The American Civil War left the United States with two distinct, immobile classes of people. In the north there was an entrenched aristocracy based on banking, industry and international trade, as well as an impoverished working class with limited access to capital, education, and the tools of productivity. In the south there was a severely damaged but still resolute landed aristocracy and a class of economically disadvantaged freed slaves living alongside the downtrodden and disadvantaged whites. Over the next seven or eight decades a series of economic upturns and downturns that were largely driven by events on the opposite side of the globe created such a huge gap between the two that the old economic mobility became severely limited. It still existed, but it was harder than ever for the elites to completely fail and for the commoners to completely succeed. As the economic classes became more solidified, so did the assumptions of the social classes. The Stock Market crash of 1929 had a devastating impact on the economic life of the nation. Afterwards, it became almost impossible for any kind of genuine social mobility to occur. This social stagnation lasted until after World War Two.

During the opening decades of the Twentieth Century several things changed both politically and economically. The wealth of the United States became more concentrated in the hands of fewer people, usually people with solid ties to national banking and federal politics. This group of entrenched elites became convinced that they were an entirely new breed of human. Under the influence of European academics, they decided that the old, traditional two-class society was no accident. In their minds there were in nature and in fact two completely different types of humans: those who could and those who depended on those who could. Along with this new sense of nobility came the old standards of noblesse oblige. It became the duty of the rich to care for and protect the poor. Under this new set of social assumptions, Franklin Delano Roosevelt won the 1933 Presidential election and ushered in the era of the "New Deal".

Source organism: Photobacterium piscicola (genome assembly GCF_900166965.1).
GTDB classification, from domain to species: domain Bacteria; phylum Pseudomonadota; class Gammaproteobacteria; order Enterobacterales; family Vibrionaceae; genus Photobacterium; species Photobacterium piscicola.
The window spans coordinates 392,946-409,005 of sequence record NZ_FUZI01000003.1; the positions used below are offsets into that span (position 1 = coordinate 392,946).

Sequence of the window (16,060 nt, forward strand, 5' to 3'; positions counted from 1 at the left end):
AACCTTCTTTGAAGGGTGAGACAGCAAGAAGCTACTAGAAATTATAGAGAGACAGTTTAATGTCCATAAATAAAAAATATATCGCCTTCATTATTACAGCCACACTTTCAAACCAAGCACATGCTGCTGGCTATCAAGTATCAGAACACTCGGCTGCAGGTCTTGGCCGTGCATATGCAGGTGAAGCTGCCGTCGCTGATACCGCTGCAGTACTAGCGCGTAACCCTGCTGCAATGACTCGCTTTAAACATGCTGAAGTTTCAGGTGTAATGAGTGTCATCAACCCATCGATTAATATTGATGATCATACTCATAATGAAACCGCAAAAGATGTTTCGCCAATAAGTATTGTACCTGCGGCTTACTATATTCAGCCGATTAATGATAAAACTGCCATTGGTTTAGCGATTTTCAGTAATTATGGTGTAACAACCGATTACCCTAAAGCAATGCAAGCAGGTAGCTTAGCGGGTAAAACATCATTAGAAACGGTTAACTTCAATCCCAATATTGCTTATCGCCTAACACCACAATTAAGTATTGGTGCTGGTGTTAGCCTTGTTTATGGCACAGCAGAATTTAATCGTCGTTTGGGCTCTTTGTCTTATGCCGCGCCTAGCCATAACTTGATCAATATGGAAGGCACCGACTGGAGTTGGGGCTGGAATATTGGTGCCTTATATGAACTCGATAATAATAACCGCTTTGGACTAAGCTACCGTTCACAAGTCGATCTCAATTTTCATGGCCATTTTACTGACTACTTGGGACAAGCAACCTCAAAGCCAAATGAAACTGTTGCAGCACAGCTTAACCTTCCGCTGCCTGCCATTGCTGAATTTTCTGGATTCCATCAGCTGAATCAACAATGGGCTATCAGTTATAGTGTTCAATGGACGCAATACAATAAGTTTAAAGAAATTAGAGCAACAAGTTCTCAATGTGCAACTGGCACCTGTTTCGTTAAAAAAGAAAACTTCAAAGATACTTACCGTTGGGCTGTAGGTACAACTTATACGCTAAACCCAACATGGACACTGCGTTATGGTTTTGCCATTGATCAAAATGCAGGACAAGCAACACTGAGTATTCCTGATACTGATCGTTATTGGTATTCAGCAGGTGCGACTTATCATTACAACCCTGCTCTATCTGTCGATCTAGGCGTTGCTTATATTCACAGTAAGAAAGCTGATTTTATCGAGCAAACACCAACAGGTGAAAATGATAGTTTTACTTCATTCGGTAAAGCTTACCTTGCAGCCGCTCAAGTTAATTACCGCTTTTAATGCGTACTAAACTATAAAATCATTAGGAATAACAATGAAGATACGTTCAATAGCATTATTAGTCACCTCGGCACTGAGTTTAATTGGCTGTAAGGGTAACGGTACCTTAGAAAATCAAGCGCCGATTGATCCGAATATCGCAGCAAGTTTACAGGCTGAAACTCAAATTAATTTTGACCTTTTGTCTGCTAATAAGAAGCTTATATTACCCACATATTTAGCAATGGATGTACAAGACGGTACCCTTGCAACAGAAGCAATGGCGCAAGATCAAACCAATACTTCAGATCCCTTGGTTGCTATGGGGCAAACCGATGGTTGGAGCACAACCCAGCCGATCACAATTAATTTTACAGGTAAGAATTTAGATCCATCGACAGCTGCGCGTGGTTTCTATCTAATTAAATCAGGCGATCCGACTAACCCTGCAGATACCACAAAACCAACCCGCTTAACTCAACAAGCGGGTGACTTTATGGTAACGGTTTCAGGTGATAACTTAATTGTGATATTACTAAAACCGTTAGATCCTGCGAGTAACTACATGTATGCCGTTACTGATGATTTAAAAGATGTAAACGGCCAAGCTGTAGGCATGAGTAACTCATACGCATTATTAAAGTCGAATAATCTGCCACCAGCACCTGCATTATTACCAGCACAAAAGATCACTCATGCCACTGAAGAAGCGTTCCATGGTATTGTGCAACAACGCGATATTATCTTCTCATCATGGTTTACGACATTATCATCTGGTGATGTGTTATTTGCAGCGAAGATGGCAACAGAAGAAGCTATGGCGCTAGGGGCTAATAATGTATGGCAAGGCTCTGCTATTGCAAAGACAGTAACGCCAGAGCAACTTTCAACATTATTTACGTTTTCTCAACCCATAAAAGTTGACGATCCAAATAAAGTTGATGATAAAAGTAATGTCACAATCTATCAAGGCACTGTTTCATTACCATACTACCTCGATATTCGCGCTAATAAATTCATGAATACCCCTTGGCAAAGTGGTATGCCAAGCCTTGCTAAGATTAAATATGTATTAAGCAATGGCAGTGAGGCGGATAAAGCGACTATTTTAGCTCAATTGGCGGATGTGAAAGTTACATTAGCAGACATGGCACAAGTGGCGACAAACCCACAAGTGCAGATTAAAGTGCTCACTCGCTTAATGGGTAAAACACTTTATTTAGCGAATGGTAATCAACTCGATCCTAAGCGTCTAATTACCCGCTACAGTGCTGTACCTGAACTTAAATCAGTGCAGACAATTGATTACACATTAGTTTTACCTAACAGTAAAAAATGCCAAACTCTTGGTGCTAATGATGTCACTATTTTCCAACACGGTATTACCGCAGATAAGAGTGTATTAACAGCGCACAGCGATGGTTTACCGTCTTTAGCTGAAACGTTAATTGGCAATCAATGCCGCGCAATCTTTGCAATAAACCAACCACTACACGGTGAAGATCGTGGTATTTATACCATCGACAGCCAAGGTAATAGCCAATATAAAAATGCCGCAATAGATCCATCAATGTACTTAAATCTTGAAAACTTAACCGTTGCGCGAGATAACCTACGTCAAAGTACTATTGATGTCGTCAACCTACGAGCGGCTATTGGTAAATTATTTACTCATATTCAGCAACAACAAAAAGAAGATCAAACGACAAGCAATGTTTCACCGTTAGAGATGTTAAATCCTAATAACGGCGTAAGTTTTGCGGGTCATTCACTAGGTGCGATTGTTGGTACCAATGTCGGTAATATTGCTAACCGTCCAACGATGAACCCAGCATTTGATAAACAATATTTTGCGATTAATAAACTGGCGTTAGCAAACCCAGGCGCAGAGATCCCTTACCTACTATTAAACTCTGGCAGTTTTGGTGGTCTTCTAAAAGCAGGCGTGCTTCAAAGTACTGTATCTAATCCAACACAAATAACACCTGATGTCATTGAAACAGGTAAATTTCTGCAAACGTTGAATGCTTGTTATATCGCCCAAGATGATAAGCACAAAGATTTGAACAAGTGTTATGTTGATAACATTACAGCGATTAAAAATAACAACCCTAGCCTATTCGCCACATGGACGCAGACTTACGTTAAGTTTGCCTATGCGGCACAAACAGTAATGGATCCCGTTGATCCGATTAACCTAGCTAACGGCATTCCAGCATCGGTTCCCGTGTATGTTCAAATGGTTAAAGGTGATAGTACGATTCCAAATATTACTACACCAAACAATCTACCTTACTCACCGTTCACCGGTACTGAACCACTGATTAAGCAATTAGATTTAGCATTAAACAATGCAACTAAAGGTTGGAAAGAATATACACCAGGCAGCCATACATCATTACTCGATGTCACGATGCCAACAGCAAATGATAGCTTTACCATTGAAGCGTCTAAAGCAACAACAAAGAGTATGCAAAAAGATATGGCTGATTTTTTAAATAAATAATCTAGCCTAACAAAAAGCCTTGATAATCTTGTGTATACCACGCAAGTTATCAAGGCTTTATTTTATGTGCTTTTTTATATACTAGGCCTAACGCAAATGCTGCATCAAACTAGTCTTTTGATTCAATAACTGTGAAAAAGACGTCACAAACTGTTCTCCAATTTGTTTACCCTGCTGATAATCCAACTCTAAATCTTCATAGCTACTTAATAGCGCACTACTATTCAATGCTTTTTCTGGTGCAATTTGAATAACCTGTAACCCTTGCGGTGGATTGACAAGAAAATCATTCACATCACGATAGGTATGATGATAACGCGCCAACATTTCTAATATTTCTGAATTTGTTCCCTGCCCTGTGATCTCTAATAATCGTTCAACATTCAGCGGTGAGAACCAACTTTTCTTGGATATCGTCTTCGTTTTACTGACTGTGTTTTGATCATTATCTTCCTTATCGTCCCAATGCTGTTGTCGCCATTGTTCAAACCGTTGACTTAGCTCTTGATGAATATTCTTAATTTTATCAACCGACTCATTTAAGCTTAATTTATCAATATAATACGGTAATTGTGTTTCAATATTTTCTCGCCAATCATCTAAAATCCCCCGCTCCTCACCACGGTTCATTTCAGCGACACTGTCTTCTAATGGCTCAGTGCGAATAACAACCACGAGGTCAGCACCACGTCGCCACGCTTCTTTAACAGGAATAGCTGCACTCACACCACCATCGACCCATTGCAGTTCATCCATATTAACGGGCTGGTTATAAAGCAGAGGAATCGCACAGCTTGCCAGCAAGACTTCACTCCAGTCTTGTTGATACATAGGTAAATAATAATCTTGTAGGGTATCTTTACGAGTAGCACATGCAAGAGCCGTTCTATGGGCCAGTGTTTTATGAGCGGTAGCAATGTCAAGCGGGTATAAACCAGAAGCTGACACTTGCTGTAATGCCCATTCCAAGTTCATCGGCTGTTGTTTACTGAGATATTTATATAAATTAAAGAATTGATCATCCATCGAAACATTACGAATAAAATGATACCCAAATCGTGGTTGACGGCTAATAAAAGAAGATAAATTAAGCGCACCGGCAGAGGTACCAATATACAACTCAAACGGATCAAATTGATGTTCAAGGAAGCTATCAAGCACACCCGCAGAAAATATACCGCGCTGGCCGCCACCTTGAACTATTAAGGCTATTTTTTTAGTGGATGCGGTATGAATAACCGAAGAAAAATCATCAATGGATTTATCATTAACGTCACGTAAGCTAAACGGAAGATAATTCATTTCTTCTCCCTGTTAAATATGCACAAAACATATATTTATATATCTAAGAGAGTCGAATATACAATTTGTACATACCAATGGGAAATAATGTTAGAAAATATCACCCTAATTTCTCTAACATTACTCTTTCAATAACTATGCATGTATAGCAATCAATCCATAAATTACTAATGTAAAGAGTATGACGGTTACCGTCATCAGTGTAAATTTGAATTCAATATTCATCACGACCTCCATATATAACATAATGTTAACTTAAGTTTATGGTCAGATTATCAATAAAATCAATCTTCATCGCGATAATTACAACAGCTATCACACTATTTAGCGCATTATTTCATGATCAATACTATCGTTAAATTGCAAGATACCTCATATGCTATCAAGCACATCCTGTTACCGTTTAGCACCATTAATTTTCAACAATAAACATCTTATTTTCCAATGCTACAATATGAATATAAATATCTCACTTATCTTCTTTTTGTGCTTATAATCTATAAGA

From the end of the Civil War to the beginning of FDR's New Deal, there were many factors that contributed to this solidification of the old freedoms into the privileges of two distinct classes. For example, the sudden introduction into the workforce of millions of freed slaves in Southern States where there was very little industry to absorb their labor made it easier for better educated surviving plantation owners to convince less educated former slaves they still needed their former masters. Those slaves who had been under more enlightened masters and had received an education before the Emancipation Proclamation gave them their freedom quickly took advantage of this situation as well by moving into occupations and positions abandoned by whites who had died in the Civil War.